My first job was at Brookshire’s Grocery Company. I was a bagger and stocker for about a year and a half while I was in high school. I had to turn in two different applications and call multiple times about an interview because my application(s) hadn’t been reviewed. I did eventually get an interview, and after I sat down in the manager’s office, I had a revelation:
“This is an interview.”
It seems silly because duh, that’s sort of the reason why I kept filling out applications and calling the office. But, this revelation came to me because I had done absolutely nothing in preparation for the actual interview. I had done all this work to secure an interview, but I didn’t even consider the process I would have to undergo.
My first piece of advice: don’t do that.
Clearly, I am no interview expert. However, I have had a handful of interviews in my brief experience in the workforce, and I want to share some tips that will, hopefully, provide some insight for any eager employees-to-be.
Ponder Potential Questions Beforehand
An interview is not just a normal conversation a manager has with potential employees. Employers have very specific qualities they look for when scouting possible workers, and this includes asking the interviewee particular questions that reveal whether or not he/she has the qualities desired. It’s possible for an interviewee to have a perfectly pleasant conversation with the interviewer and not be hired because the hiring process is not rooted in whether the interviewer gets along with the interviewee. Workers are hired because they exhibit certain traits that would be useful for the expansion of the company. As an interviewee, it’s important to be prepared for such questions, so you can make it clear to the interviewer that the job you are applying for is one you care about deeply. Of course, it is unnecessary and disingenuous to prepare a script or count on certain questions to be asked, but think about what types of questions are asked in interview settings. Get an idea of how you would answer these questions so you don’t seem thrown off or unprepared when you’re in the interview (as I probably was).
Maintain Eye Contact
Is it cliché? Sure. Is it uncomfortable? Yeah, a little bit. Is it important? Definitely. Eye contact is a nonverbal way of communicating to the interviewer that you are engaged in the conversation, and you care about what is being said. This is something I personally struggle with because I have a hard time focusing on what I’m saying while simultaneously fixing my gaze on one specific thing. Plus, it can be really awkward locking eyes with someone for long periods of time, especially if you don’t know them very well. However, inconsistent eye contact can communicate to the interviewer that you are unfocused or simply not interested in what’s being said. This can lead a company to believe that you have no real interest in them. Maintaining eye contact during an interview is one of those minuscule details that can drastically increase your hireability.
Give Specific Answers
The two questions asked in interviews that people are most familiar with are probably, “What is your greatest strength?” and “What is your biggest weakness?” As tempting as it is to say your greatest strength is that you’re a hard worker and your biggest weakness is being a perfectionist, go further than that! Everyone has already said that; make your answers stick out by giving specifics and providing brief examples. In what ways are you a hard worker? How are you a perfectionist? It’s not guaranteed that the interviewer will ask you to expand on your answers; he/she may just take your answers as they are, whether they are simple or convoluted. It’s on you to be intentional in providing specific, unique answers that reveal your personality.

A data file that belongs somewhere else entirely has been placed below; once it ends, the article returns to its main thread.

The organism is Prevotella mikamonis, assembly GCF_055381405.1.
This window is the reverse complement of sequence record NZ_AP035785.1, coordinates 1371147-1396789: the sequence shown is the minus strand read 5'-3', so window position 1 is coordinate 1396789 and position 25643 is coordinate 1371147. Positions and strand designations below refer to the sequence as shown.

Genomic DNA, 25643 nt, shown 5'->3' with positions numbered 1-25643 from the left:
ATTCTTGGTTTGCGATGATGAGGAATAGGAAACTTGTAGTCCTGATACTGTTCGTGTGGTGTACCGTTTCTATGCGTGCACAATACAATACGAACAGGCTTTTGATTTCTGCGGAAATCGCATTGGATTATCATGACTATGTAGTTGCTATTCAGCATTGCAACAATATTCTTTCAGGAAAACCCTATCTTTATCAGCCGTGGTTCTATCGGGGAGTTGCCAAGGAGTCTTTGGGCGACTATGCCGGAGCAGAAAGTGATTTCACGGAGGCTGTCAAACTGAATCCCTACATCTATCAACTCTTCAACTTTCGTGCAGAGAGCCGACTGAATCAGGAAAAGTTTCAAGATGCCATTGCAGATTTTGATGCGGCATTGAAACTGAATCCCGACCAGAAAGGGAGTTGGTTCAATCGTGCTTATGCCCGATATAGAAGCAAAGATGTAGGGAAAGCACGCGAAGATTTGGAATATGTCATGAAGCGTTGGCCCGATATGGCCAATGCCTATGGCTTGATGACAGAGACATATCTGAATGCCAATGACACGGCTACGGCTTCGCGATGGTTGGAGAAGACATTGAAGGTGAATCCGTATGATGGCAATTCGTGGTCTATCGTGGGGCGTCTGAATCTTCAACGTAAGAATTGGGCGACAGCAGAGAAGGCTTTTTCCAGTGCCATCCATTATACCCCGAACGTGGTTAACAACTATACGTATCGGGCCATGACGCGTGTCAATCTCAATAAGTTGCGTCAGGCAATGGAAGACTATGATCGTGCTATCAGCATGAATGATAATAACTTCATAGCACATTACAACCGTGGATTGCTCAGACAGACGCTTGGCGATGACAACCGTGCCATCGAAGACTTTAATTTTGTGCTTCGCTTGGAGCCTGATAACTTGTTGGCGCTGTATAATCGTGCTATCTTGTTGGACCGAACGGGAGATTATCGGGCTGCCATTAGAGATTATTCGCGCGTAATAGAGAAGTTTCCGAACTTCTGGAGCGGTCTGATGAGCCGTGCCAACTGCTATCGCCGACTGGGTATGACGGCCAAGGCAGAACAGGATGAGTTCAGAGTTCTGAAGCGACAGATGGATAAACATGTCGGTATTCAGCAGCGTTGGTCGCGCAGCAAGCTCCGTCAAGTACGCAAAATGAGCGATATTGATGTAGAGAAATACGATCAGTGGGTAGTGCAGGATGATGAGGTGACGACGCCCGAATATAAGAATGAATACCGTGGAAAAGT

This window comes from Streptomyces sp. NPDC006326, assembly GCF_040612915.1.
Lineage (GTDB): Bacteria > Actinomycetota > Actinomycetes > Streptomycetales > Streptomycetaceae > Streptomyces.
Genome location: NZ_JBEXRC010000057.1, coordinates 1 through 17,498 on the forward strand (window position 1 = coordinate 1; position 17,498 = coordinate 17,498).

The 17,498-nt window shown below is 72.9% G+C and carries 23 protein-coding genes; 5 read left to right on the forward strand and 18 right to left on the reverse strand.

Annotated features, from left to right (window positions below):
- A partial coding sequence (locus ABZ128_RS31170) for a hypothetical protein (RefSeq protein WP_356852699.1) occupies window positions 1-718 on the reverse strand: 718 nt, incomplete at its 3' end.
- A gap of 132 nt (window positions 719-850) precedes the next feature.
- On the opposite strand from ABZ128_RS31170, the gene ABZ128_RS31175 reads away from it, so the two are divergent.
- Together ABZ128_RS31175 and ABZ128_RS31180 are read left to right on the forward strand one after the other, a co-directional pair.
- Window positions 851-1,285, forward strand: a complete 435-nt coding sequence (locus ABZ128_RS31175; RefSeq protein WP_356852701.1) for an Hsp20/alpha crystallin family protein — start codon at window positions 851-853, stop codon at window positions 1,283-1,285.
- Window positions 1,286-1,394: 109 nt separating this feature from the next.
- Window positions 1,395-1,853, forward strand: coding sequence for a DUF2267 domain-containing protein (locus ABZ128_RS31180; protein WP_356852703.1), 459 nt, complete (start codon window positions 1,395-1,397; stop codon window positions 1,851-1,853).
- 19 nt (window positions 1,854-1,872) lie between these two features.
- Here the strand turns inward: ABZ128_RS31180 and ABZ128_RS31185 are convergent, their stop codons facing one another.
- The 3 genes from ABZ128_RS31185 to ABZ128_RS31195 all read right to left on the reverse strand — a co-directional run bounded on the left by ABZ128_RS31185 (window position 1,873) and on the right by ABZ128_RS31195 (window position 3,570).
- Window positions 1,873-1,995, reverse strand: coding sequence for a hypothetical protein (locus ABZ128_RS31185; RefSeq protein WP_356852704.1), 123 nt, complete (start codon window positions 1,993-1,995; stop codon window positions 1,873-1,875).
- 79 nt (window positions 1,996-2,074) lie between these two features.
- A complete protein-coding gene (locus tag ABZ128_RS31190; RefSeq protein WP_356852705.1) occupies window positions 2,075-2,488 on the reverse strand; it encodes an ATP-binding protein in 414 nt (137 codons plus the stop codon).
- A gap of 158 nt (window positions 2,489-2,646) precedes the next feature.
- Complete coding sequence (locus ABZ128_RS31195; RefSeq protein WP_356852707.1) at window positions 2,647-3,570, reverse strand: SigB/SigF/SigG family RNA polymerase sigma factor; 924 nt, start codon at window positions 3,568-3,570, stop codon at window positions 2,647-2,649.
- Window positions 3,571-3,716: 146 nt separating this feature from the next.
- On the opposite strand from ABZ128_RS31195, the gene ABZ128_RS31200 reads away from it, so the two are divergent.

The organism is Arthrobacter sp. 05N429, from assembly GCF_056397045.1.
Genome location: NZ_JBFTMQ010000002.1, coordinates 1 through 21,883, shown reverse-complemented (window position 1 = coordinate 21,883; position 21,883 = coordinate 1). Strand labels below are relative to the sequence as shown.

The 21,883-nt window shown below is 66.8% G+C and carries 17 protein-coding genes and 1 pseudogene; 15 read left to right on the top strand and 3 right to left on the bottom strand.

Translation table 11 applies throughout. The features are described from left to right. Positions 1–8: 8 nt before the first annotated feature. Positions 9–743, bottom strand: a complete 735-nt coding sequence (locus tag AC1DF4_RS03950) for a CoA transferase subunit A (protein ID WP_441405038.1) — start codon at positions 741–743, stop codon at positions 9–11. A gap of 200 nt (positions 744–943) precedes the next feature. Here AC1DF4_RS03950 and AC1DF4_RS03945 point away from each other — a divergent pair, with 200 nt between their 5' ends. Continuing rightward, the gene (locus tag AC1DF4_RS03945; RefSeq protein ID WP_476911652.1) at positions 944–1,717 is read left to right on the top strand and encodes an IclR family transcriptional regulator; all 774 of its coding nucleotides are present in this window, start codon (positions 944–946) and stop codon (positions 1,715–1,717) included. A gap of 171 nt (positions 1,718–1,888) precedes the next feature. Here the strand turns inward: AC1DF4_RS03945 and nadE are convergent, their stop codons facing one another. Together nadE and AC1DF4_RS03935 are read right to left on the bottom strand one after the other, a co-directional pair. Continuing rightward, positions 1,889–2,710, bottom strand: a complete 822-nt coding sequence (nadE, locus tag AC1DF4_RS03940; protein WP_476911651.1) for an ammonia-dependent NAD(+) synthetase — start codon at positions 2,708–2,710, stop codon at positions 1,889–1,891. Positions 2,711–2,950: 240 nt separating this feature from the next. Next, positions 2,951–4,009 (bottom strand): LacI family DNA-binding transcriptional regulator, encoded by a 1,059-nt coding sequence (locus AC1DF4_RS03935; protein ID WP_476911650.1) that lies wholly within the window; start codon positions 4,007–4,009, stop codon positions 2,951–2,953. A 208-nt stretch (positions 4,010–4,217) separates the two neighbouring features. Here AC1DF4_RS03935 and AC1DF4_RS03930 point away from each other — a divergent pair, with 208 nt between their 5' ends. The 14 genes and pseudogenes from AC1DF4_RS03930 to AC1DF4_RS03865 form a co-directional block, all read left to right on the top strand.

Regulate Your Confidence
We’ve probably all been told that keeping a high level of confidence is important when presenting yourself to new people, especially in an interview. I definitely agree with that sentiment, but I have also heard stories of many uncomfortable interviews where the interviewee is booming with so much confidence that it repulses the interviewer. Keeping a high level of confidence is great, but overconfidence can severely damage one’s hireability. Overconfidence can communicate one of two things to the interviewer: you are overcompensating as a result of a lack of confidence, or you just care a lot about yourself. Neither of those messages are particularly great first impressions, so maintain your confidence at a reasonably high level.
Alright, I understand how overused the sentiment “Be yourself!” is in our very self-focused society, and it has far surpassed the meaning of cliché. However, people value authenticity for a reason, especially in the workforce. When employers look for people to hire, they are not looking for a repackaged version of the same worker they have employed for years and years. They are looking for individuals with unique perspectives and distinctive personalities. They want to see who you are, not who you can pretend to be. You can give all the right answers in the interview and go through the motions, but after a while, you will be exhausted trying to preserve the façade you previously put up. People begin to see through that. Don’t waste your time trying to be the interviewee who you think employers will hire. It’s far better to get turned down while being authentic than it is to get hired while being disingenuous. Be who you are, and eventually, you will find a good fit with a great company.